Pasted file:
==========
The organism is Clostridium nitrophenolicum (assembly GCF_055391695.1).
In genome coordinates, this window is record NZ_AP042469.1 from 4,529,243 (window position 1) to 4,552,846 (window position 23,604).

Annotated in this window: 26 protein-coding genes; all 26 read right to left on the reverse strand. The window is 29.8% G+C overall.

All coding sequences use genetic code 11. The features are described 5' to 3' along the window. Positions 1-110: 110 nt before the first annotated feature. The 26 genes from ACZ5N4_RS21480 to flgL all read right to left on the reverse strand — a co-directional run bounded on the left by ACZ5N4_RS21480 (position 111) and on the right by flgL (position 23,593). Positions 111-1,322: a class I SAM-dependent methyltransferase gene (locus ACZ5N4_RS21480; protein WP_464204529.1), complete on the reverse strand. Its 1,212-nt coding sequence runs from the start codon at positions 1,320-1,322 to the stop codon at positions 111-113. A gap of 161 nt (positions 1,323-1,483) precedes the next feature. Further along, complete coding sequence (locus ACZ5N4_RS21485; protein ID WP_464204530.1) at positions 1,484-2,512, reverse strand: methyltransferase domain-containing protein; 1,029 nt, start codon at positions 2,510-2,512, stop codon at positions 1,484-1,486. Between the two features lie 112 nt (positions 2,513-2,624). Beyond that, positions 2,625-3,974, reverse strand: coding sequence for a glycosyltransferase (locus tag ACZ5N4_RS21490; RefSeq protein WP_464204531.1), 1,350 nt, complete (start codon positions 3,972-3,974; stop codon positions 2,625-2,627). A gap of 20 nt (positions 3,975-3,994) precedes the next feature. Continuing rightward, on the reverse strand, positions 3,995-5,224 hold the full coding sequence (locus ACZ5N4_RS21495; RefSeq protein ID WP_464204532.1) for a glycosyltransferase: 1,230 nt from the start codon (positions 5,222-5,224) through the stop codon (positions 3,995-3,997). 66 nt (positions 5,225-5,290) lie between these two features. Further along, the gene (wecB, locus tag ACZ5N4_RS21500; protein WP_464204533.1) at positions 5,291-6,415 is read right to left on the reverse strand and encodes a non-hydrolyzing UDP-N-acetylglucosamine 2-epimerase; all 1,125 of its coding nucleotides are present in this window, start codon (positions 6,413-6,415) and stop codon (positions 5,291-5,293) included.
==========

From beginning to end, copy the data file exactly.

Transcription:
The organism is Clostridium nitrophenolicum (assembly GCF_055391695.1).
In genome coordinates, this window is record NZ_AP042469.1 from 4,529,243 (window position 1) to 4,552,846 (window position 23,604).

Annotated in this window: 26 protein-coding genes; all 26 read right to left on the reverse strand. The window is 29.8% G+C overall.

All coding sequences use genetic code 11. The features are described 5' to 3' along the window. Positions 1-110: 110 nt before the first annotated feature. The 26 genes from ACZ5N4_RS21480 to flgL all read right to left on the reverse strand — a co-directional run bounded on the left by ACZ5N4_RS21480 (position 111) and on the right by flgL (position 23,593). Positions 111-1,322: a class I SAM-dependent methyltransferase gene (locus ACZ5N4_RS21480; protein WP_464204529.1), complete on the reverse strand. Its 1,212-nt coding sequence runs from the start codon at positions 1,320-1,322 to the stop codon at positions 111-113. A gap of 161 nt (positions 1,323-1,483) precedes the next feature. Further along, complete coding sequence (locus ACZ5N4_RS21485; protein ID WP_464204530.1) at positions 1,484-2,512, reverse strand: methyltransferase domain-containing protein; 1,029 nt, start codon at positions 2,510-2,512, stop codon at positions 1,484-1,486. Between the two features lie 112 nt (positions 2,513-2,624). Beyond that, positions 2,625-3,974, reverse strand: coding sequence for a glycosyltransferase (locus tag ACZ5N4_RS21490; RefSeq protein WP_464204531.1), 1,350 nt, complete (start codon positions 3,972-3,974; stop codon positions 2,625-2,627). A gap of 20 nt (positions 3,975-3,994) precedes the next feature. Continuing rightward, on the reverse strand, positions 3,995-5,224 hold the full coding sequence (locus ACZ5N4_RS21495; RefSeq protein ID WP_464204532.1) for a glycosyltransferase: 1,230 nt from the start codon (positions 5,222-5,224) through the stop codon (positions 3,995-3,997). 66 nt (positions 5,225-5,290) lie between these two features. Further along, the gene (wecB, locus tag ACZ5N4_RS21500; protein WP_464204533.1) at positions 5,291-6,415 is read right to left on the reverse strand and encodes a non-hydrolyzing UDP-N-acetylglucosamine 2-epimerase; all 1,125 of its coding nucleotides are present in this window, start codon (positions 6,413-6,415) and stop codon (positions 5,291-5,293) included.